That would be a fantastic answer to this question. I don’t have that kind of structure or willpower. For poetry, my “writing zone” is like some nebulous place that just seems to appear and disappear — the entrance to which is constantly changing locations. Imagine the Room of Requirement in Harry Potter … except it’s never there when you need it. But sometimes I’ll be on the subway and a first line will pop into my head, and that prompts an idea for a poem. Other times, a big life moment will inspire me, or something I read, or something a friend said in passing. And then there are those Sunday afternoons when I get up the courage to return to a poem I’ve been working on for ten years. Whatever it is, these days it always seems to be a strange and sudden headspace — like, “Oh shit, I guess I’m writing a poem now.”

One thing that definitely helps is community. After we graduated, some grad school friends and I started linking up about once a month to have these informal poetry workshops. We grab a beer at a bar in Brooklyn, bring our poems, and offer each other feedback. It’s low-key but it keeps us writing, and we hold each other accountable. Years later, it’s still going strong.

For my day jobs, past and present, it’s always been a little easier — I’m expected to go there and do what I’m being paid to do. If I don’t, there are consequences, so the stakes are higher. I also have dedicated time and space to write and edit every day, which of course helps me get into the zone and be productive.

I’d love to dive a little deeper into your process of writing for your day job and writing poetry. Do you approach each differently?
Writing poetry is a very solitary act for me. I need a quiet, reclusive space that offers a bit of square footage — I tend to pace and read out loud, and I’ll curse under my breath when a poem just isn’t working. So, you know, I’m not exactly working in libraries. I write all my drafts on my laptop, which some friends and professors have told me is a cardinal sin. But I’m a very visual person, so I like to see the exact shape of a poem unfold as I write it, even if I’ll tear it apart later.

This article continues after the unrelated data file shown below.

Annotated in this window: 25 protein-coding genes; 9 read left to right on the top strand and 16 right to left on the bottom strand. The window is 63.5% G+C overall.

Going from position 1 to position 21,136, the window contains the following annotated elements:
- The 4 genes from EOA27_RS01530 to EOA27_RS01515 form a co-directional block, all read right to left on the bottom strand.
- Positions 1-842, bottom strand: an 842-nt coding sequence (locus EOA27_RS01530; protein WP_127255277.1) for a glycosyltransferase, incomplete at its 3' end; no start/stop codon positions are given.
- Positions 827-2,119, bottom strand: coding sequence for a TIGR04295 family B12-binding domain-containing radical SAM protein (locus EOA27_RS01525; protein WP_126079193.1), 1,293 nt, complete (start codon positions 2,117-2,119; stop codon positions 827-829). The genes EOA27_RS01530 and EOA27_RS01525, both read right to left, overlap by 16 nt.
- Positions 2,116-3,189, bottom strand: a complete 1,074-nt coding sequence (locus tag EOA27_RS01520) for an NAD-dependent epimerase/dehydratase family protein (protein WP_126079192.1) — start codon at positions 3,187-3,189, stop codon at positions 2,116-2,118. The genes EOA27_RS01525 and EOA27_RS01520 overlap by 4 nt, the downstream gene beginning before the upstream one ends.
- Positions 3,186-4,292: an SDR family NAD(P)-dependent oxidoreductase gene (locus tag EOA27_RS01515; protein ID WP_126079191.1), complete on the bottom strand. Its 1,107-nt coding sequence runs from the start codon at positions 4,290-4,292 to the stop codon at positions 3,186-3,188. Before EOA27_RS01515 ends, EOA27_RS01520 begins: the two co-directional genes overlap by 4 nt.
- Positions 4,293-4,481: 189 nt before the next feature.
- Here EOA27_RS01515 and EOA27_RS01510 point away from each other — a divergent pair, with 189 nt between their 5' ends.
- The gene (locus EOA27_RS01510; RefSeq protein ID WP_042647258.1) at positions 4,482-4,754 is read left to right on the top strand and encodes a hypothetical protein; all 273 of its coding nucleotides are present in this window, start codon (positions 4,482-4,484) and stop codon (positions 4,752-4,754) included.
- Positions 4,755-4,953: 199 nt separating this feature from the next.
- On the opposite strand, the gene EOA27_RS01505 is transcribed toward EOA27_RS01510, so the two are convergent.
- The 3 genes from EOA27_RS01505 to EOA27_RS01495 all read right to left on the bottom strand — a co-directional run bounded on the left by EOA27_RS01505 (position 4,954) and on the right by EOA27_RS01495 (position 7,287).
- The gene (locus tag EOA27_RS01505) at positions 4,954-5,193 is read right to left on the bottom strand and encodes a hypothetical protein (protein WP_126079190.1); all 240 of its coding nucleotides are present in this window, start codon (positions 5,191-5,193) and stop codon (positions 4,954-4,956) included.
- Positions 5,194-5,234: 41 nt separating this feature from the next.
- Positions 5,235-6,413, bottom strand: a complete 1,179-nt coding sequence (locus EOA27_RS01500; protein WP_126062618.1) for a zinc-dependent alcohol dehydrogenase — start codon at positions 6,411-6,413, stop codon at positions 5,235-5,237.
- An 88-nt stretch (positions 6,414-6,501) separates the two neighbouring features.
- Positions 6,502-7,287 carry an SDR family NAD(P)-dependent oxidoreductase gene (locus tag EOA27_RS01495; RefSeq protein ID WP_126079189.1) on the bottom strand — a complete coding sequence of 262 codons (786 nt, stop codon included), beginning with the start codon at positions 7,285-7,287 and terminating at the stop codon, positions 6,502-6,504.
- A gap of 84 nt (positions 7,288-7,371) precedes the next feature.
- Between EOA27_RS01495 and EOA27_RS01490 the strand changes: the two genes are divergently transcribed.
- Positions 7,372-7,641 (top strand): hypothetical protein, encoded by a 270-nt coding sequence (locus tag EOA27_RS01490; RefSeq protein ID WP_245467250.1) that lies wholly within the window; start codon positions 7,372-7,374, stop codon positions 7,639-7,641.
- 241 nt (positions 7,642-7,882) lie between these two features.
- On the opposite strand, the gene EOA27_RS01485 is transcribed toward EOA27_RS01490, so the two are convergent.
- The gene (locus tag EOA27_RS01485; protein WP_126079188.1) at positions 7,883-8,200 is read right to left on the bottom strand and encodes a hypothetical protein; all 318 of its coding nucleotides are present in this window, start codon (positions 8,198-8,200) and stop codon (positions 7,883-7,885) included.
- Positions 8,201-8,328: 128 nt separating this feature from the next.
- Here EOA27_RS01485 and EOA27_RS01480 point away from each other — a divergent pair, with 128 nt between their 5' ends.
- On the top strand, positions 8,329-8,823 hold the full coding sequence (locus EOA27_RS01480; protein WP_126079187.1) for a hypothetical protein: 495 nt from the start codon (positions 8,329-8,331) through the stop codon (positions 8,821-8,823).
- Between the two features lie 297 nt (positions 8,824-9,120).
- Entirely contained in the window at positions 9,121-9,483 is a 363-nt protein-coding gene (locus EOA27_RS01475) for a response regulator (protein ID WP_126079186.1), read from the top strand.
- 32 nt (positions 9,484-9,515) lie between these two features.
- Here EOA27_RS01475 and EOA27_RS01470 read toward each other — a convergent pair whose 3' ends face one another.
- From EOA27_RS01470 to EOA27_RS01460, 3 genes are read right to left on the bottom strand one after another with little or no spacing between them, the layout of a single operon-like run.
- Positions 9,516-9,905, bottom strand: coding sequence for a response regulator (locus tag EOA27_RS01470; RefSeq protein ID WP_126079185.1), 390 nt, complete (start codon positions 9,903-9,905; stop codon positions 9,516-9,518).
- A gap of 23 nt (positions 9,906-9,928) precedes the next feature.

I write a lot less in my current day job as an editor — I love working with my writers, helping them craft their stories and produce their best work. But when I am working on a piece of journalism, I like how it often follows a formula. For news, it’s the five W’s, inverted pyramid, lede, nut graf, kicker, etc. For longform features, you’re looking for that narrative thread throughout. The story changes, but the routine often remains the same. It’s like a puzzle; when I’m editing, I’m looking to make sure all those various pieces have fallen into place.

What advice do you have for struggling writers to get it in gear?
I’m going to use a lifeline for this one. In one of my first pieces for my college newspaper, I interviewed the university’s poet-in-residence and asked her a similar question. I wanted to know how she put pen to paper, how she overcame writer’s block. She told me writer’s block is just another way for writers to say, “I’m afraid.” As writers, creators, artists, what have you, I think we’re constantly debilitated by strange forces —  lack of confidence, fierce competition, the pressure to create something “worthwhile.” It can take a lot to overcome all that. But this poet’s advice was simple: Do it. “Show up with something lousy,” she told me. “But show up with something.”

I think about that all the time. So now that’s my advice, too. Don’t get hung up on where something will get published, or what people will think of it, or whether you’re good enough. Just get started and do it for yourself. Show up with something. It might surprise you.

Matt Petronzio is an editor, journalist, and poet based in New York City. He’s the deputy editor at international advocacy organization Global Citizen, where he helps lead a team of writers around the world covering human rights and the movement to end extreme poverty. He previously worked as the Social Good Editor at Mashable, establishing the site’s core coverage area surrounding social impact, activism, identities, philanthropy, and world-changing innovation. Matt is also the co-founder and co-curator of the Kill Genre reading series in New York City’s West Village, and he holds an MFA in poetry from Hunter College of the City University of New York. His poems have appeared in Powder Keg, PANK, InDigest, and elsewhere. You can find more at Matt’s website and on Twitter at @mattpetronzio.